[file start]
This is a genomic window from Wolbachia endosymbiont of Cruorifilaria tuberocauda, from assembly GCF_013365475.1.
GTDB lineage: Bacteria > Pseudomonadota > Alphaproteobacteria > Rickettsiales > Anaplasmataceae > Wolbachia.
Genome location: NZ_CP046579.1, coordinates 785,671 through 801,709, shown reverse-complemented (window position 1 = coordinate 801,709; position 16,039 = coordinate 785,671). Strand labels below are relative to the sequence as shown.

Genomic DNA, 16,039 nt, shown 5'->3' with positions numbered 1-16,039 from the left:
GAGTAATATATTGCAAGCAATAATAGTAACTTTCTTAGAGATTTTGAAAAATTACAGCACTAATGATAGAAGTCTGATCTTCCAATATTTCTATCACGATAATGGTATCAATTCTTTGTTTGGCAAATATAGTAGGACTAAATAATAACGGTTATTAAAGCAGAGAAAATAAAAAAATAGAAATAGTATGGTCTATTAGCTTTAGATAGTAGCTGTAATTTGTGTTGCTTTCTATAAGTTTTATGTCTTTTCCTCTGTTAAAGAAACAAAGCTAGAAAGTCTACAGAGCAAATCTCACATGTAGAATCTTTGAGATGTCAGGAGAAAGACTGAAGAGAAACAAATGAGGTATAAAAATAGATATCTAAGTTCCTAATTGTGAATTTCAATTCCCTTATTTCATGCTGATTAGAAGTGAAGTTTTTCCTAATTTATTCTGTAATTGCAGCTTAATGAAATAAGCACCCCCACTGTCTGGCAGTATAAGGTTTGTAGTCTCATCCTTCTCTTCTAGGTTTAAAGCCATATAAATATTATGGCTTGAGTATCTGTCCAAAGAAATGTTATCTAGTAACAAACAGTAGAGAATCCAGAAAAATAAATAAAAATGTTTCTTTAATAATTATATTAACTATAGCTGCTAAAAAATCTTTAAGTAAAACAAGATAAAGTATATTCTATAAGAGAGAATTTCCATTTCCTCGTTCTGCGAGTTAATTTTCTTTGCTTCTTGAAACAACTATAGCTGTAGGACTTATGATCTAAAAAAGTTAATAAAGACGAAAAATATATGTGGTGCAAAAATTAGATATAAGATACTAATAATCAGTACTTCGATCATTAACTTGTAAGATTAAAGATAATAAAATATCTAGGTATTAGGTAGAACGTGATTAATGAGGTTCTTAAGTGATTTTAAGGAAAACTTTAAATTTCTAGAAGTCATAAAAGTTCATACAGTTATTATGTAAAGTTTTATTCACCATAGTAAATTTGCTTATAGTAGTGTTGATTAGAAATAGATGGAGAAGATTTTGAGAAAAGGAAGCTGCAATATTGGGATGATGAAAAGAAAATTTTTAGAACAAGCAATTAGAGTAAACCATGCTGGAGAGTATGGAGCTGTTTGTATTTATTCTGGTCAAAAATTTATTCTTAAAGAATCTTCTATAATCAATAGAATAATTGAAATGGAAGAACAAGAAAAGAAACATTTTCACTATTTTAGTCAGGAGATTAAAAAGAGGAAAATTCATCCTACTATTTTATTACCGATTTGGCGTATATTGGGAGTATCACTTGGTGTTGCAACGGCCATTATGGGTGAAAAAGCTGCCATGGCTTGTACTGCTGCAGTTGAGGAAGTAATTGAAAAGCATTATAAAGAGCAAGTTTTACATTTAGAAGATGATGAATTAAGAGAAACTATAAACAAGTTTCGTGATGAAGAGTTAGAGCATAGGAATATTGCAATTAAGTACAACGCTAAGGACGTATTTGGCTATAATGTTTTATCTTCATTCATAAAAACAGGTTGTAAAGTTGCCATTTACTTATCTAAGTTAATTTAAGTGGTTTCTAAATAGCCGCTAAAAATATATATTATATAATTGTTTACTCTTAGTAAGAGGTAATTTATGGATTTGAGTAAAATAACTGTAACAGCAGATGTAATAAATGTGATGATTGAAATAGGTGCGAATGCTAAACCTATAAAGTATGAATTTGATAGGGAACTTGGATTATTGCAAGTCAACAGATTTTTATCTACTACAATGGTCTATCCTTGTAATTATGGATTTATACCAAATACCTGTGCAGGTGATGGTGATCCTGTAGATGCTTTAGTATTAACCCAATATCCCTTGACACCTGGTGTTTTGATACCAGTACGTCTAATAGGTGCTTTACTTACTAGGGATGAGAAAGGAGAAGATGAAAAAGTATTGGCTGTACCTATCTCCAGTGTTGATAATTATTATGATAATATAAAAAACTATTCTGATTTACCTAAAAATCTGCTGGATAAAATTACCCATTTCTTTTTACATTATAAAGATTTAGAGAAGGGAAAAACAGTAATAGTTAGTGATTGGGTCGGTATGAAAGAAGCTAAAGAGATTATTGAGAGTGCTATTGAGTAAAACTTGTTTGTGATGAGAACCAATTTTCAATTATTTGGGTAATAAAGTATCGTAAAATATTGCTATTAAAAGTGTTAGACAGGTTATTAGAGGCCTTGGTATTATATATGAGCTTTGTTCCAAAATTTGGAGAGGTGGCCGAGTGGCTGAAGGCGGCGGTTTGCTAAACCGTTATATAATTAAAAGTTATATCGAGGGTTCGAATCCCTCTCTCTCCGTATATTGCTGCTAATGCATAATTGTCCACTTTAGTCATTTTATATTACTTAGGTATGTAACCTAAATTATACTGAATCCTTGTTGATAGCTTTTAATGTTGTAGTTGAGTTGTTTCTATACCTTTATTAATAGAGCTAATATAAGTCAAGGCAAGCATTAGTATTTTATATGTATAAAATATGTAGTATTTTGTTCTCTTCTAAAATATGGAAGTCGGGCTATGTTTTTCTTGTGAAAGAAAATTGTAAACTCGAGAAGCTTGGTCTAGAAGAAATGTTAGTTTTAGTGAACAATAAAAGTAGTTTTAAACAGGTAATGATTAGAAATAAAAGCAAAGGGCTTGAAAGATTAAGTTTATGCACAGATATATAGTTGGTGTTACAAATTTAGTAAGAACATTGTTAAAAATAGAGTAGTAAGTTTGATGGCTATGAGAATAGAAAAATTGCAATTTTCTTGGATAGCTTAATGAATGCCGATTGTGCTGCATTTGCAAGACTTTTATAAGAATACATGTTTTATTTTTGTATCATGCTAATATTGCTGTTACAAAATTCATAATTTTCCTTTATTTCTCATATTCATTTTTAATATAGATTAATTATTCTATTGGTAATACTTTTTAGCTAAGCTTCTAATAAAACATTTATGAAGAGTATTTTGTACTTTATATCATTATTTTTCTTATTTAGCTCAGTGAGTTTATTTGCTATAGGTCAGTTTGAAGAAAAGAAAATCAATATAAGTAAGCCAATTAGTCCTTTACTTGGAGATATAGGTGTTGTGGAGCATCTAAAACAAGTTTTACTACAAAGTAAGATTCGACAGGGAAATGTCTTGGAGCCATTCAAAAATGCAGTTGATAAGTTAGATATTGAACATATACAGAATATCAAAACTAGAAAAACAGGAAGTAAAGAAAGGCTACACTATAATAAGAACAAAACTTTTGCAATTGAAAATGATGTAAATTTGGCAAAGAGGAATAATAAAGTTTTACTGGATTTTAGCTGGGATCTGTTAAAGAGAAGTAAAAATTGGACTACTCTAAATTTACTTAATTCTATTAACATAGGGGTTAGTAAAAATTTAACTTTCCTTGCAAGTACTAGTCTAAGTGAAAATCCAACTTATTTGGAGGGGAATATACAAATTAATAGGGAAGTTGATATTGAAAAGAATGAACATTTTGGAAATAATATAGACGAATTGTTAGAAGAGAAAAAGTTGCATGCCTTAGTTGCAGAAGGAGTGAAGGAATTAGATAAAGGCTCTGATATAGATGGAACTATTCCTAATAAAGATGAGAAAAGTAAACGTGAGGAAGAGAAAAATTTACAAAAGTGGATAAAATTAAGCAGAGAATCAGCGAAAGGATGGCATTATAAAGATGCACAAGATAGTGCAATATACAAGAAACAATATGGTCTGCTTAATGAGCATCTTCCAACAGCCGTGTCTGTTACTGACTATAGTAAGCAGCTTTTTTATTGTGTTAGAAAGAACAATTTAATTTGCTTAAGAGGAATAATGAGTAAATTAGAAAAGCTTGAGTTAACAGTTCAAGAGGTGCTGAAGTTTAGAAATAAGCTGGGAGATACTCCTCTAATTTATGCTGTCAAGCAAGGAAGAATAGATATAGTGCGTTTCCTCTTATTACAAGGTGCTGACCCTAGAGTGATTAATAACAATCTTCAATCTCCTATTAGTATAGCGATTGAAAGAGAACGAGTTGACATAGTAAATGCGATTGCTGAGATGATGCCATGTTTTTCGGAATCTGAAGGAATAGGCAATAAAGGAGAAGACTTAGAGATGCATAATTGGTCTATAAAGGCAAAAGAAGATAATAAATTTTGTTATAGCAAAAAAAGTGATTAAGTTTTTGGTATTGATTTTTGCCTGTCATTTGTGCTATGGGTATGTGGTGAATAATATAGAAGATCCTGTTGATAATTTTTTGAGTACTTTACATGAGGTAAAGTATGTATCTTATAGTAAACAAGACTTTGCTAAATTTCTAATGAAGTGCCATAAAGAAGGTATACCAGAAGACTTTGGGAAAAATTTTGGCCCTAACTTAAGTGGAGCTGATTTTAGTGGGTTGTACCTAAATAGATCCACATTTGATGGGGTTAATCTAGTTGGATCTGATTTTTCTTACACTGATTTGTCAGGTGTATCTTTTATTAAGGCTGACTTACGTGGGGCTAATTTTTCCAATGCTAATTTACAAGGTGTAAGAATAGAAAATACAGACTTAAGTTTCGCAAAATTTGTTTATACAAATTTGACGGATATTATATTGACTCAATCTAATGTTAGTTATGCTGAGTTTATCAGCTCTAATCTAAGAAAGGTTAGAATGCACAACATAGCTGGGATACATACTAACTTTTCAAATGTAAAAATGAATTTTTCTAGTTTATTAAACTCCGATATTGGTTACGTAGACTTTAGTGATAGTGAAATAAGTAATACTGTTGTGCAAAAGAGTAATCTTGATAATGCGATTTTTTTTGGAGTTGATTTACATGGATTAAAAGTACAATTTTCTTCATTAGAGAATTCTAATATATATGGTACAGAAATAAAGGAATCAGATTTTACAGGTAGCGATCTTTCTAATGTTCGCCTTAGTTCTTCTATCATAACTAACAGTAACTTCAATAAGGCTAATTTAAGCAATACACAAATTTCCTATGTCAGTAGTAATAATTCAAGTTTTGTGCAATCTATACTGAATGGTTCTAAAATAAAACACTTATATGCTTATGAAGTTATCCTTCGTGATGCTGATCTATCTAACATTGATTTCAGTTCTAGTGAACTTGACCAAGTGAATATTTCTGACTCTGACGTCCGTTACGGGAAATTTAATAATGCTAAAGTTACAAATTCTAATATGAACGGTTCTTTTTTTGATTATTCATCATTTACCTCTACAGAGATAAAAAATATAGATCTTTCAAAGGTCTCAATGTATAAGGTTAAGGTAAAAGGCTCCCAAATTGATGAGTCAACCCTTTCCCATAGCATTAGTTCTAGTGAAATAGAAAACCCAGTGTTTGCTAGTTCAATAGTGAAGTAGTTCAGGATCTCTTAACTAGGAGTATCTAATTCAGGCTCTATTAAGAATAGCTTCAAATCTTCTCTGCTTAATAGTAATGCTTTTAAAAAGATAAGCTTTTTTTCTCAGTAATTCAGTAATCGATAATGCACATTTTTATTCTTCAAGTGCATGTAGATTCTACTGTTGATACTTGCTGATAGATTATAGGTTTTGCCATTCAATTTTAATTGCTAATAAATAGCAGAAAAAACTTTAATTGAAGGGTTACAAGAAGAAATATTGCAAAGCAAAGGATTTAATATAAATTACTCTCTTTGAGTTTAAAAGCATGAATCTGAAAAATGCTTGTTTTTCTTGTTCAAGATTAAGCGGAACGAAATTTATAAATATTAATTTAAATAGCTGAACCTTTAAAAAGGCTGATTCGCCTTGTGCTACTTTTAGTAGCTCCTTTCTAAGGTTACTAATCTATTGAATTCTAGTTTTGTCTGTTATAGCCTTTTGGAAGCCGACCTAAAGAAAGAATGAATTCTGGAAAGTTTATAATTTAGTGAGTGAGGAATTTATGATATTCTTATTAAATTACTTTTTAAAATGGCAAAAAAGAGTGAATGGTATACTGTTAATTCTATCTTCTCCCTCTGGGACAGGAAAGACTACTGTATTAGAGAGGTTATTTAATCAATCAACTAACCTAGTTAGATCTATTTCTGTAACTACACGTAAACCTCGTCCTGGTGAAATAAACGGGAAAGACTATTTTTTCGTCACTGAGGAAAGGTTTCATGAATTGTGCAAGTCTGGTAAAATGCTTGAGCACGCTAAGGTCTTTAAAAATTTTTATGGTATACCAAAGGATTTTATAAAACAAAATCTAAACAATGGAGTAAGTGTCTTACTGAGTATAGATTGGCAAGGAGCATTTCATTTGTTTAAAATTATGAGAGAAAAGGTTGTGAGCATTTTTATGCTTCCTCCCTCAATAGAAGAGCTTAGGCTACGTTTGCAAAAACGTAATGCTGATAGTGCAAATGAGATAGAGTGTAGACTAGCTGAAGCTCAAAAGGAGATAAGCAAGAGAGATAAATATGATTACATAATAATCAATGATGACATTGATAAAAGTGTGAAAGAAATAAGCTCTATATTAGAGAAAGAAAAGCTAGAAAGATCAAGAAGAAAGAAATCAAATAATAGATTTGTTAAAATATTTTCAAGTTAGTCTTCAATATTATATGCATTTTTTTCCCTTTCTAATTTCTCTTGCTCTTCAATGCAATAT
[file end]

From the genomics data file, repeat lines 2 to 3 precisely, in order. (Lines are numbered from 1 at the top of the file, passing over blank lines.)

GTDB lineage: Bacteria > Pseudomonadota > Alphaproteobacteria > Rickettsiales > Anaplasmataceae > Wolbachia.
Genome location: NZ_CP046579.1, coordinates 785,671 through 801,709, shown reverse-complemented (window position 1 = coordinate 801,709; position 16,039 = coordinate 785,671). Strand labels below are relative to the sequence as shown.